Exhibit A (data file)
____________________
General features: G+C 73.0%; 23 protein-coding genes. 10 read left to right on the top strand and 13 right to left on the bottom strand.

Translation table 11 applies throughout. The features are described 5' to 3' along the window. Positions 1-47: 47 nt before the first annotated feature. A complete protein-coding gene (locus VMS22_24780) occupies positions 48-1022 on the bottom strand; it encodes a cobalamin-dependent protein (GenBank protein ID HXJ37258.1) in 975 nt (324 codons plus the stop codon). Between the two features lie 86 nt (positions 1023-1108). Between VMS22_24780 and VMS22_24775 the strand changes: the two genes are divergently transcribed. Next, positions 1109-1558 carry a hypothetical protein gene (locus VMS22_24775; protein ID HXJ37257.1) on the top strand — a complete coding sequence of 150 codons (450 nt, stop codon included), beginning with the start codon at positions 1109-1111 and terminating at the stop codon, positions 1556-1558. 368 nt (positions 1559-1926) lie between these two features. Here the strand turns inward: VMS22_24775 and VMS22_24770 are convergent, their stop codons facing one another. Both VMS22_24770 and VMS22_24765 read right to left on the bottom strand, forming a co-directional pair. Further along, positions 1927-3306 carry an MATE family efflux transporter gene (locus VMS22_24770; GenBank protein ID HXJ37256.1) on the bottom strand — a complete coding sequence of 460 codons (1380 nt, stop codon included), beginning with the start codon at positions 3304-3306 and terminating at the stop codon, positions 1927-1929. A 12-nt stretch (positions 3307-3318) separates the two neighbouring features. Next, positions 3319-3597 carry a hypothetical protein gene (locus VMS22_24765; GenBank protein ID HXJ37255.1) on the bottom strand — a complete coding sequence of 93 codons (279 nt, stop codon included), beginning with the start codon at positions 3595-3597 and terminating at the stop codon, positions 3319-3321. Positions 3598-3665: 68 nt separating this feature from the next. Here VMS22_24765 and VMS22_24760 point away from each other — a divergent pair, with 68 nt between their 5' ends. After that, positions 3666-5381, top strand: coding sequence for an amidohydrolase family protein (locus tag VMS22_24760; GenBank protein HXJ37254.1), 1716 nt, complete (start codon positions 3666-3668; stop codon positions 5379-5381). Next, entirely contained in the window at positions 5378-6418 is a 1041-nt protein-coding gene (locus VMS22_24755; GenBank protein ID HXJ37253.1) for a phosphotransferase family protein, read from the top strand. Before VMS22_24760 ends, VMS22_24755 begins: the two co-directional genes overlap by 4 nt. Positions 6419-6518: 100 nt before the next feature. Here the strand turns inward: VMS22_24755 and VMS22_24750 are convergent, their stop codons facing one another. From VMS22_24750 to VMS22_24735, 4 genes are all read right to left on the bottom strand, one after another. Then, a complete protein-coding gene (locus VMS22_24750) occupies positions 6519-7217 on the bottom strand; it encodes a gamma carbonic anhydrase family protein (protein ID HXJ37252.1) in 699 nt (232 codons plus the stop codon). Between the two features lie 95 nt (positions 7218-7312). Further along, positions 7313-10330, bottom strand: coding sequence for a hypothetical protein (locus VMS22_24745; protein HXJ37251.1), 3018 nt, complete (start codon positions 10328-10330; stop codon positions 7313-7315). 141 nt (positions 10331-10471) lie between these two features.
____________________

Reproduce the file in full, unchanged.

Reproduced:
General features: G+C 73.0%; 23 protein-coding genes. 10 read left to right on the top strand and 13 right to left on the bottom strand.

Translation table 11 applies throughout. The features are described 5' to 3' along the window. Positions 1-47: 47 nt before the first annotated feature. A complete protein-coding gene (locus VMS22_24780) occupies positions 48-1022 on the bottom strand; it encodes a cobalamin-dependent protein (GenBank protein ID HXJ37258.1) in 975 nt (324 codons plus the stop codon). Between the two features lie 86 nt (positions 1023-1108). Between VMS22_24780 and VMS22_24775 the strand changes: the two genes are divergently transcribed. Next, positions 1109-1558 carry a hypothetical protein gene (locus VMS22_24775; protein ID HXJ37257.1) on the top strand — a complete coding sequence of 150 codons (450 nt, stop codon included), beginning with the start codon at positions 1109-1111 and terminating at the stop codon, positions 1556-1558. 368 nt (positions 1559-1926) lie between these two features. Here the strand turns inward: VMS22_24775 and VMS22_24770 are convergent, their stop codons facing one another. Both VMS22_24770 and VMS22_24765 read right to left on the bottom strand, forming a co-directional pair. Further along, positions 1927-3306 carry an MATE family efflux transporter gene (locus VMS22_24770; GenBank protein ID HXJ37256.1) on the bottom strand — a complete coding sequence of 460 codons (1380 nt, stop codon included), beginning with the start codon at positions 3304-3306 and terminating at the stop codon, positions 1927-1929. A 12-nt stretch (positions 3307-3318) separates the two neighbouring features. Next, positions 3319-3597 carry a hypothetical protein gene (locus VMS22_24765; GenBank protein ID HXJ37255.1) on the bottom strand — a complete coding sequence of 93 codons (279 nt, stop codon included), beginning with the start codon at positions 3595-3597 and terminating at the stop codon, positions 3319-3321. Positions 3598-3665: 68 nt separating this feature from the next. Here VMS22_24765 and VMS22_24760 point away from each other — a divergent pair, with 68 nt between their 5' ends. After that, positions 3666-5381, top strand: coding sequence for an amidohydrolase family protein (locus tag VMS22_24760; GenBank protein HXJ37254.1), 1716 nt, complete (start codon positions 3666-3668; stop codon positions 5379-5381). Next, entirely contained in the window at positions 5378-6418 is a 1041-nt protein-coding gene (locus VMS22_24755; GenBank protein ID HXJ37253.1) for a phosphotransferase family protein, read from the top strand. Before VMS22_24760 ends, VMS22_24755 begins: the two co-directional genes overlap by 4 nt. Positions 6419-6518: 100 nt before the next feature. Here the strand turns inward: VMS22_24755 and VMS22_24750 are convergent, their stop codons facing one another. From VMS22_24750 to VMS22_24735, 4 genes are all read right to left on the bottom strand, one after another. Then, a complete protein-coding gene (locus VMS22_24750) occupies positions 6519-7217 on the bottom strand; it encodes a gamma carbonic anhydrase family protein (protein ID HXJ37252.1) in 699 nt (232 codons plus the stop codon). Between the two features lie 95 nt (positions 7218-7312). Further along, positions 7313-10330, bottom strand: coding sequence for a hypothetical protein (locus VMS22_24745; protein HXJ37251.1), 3018 nt, complete (start codon positions 10328-10330; stop codon positions 7313-7315). 141 nt (positions 10331-10471) lie between these two features.